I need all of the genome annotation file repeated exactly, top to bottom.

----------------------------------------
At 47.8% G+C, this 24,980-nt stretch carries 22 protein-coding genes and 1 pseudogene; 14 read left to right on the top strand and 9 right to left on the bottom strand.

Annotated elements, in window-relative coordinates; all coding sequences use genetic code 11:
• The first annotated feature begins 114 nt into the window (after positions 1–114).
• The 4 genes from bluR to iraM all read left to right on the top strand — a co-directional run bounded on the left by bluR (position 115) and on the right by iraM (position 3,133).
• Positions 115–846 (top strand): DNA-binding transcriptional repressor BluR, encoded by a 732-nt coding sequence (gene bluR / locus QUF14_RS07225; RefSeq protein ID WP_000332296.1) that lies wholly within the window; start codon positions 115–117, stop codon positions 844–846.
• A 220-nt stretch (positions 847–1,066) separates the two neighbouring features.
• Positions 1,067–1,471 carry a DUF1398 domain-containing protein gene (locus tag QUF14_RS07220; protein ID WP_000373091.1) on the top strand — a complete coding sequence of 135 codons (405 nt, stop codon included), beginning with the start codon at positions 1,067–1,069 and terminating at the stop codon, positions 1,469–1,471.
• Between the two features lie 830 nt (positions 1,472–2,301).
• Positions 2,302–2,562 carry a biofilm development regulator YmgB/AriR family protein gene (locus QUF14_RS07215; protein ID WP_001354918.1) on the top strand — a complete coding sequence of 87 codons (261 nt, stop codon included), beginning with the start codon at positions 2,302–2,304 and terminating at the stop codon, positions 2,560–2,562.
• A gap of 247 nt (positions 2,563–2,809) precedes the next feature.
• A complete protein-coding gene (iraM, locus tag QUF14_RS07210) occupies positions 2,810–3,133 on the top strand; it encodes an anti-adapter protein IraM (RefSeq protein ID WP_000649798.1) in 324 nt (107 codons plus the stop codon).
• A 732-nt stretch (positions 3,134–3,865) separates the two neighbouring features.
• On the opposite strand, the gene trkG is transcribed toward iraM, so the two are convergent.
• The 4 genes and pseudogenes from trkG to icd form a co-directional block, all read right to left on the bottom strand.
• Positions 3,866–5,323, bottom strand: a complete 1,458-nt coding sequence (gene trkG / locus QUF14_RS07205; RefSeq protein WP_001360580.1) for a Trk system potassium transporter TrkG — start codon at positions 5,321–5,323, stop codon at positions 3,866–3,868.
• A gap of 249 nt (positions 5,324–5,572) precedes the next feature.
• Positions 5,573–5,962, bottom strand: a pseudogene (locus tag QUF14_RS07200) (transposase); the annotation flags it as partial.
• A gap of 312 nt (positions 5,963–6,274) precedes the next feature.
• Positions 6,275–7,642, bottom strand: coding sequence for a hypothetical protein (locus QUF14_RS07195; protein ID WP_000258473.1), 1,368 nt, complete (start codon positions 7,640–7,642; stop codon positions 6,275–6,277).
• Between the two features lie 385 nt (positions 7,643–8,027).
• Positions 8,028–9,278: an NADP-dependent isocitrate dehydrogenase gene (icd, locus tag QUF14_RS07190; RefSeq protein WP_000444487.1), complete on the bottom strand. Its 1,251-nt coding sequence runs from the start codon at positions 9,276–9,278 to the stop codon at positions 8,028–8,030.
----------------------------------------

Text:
At 47.8% G+C, this 24,980-nt stretch carries 22 protein-coding genes and 1 pseudogene; 14 read left to right on the top strand and 9 right to left on the bottom strand.

Annotated elements, in window-relative coordinates; all coding sequences use genetic code 11:
• The first annotated feature begins 114 nt into the window (after positions 1–114).
• The 4 genes from bluR to iraM all read left to right on the top strand — a co-directional run bounded on the left by bluR (position 115) and on the right by iraM (position 3,133).
• Positions 115–846 (top strand): DNA-binding transcriptional repressor BluR, encoded by a 732-nt coding sequence (gene bluR / locus QUF14_RS07225; RefSeq protein ID WP_000332296.1) that lies wholly within the window; start codon positions 115–117, stop codon positions 844–846.
• A 220-nt stretch (positions 847–1,066) separates the two neighbouring features.
• Positions 1,067–1,471 carry a DUF1398 domain-containing protein gene (locus tag QUF14_RS07220; protein ID WP_000373091.1) on the top strand — a complete coding sequence of 135 codons (405 nt, stop codon included), beginning with the start codon at positions 1,067–1,069 and terminating at the stop codon, positions 1,469–1,471.
• Between the two features lie 830 nt (positions 1,472–2,301).
• Positions 2,302–2,562 carry a biofilm development regulator YmgB/AriR family protein gene (locus QUF14_RS07215; protein ID WP_001354918.1) on the top strand — a complete coding sequence of 87 codons (261 nt, stop codon included), beginning with the start codon at positions 2,302–2,304 and terminating at the stop codon, positions 2,560–2,562.
• A gap of 247 nt (positions 2,563–2,809) precedes the next feature.
• A complete protein-coding gene (iraM, locus tag QUF14_RS07210) occupies positions 2,810–3,133 on the top strand; it encodes an anti-adapter protein IraM (RefSeq protein ID WP_000649798.1) in 324 nt (107 codons plus the stop codon).
• A 732-nt stretch (positions 3,134–3,865) separates the two neighbouring features.
• On the opposite strand, the gene trkG is transcribed toward iraM, so the two are convergent.
• The 4 genes and pseudogenes from trkG to icd form a co-directional block, all read right to left on the bottom strand.
• Positions 3,866–5,323, bottom strand: a complete 1,458-nt coding sequence (gene trkG / locus QUF14_RS07205; RefSeq protein WP_001360580.1) for a Trk system potassium transporter TrkG — start codon at positions 5,321–5,323, stop codon at positions 3,866–3,868.
• A gap of 249 nt (positions 5,324–5,572) precedes the next feature.
• Positions 5,573–5,962, bottom strand: a pseudogene (locus tag QUF14_RS07200) (transposase); the annotation flags it as partial.
• A gap of 312 nt (positions 5,963–6,274) precedes the next feature.
• Positions 6,275–7,642, bottom strand: coding sequence for a hypothetical protein (locus QUF14_RS07195; protein ID WP_000258473.1), 1,368 nt, complete (start codon positions 7,640–7,642; stop codon positions 6,275–6,277).
• Between the two features lie 385 nt (positions 7,643–8,027).
• Positions 8,028–9,278: an NADP-dependent isocitrate dehydrogenase gene (icd, locus tag QUF14_RS07190; RefSeq protein WP_000444487.1), complete on the bottom strand. Its 1,251-nt coding sequence runs from the start codon at positions 9,276–9,278 to the stop codon at positions 8,028–8,030.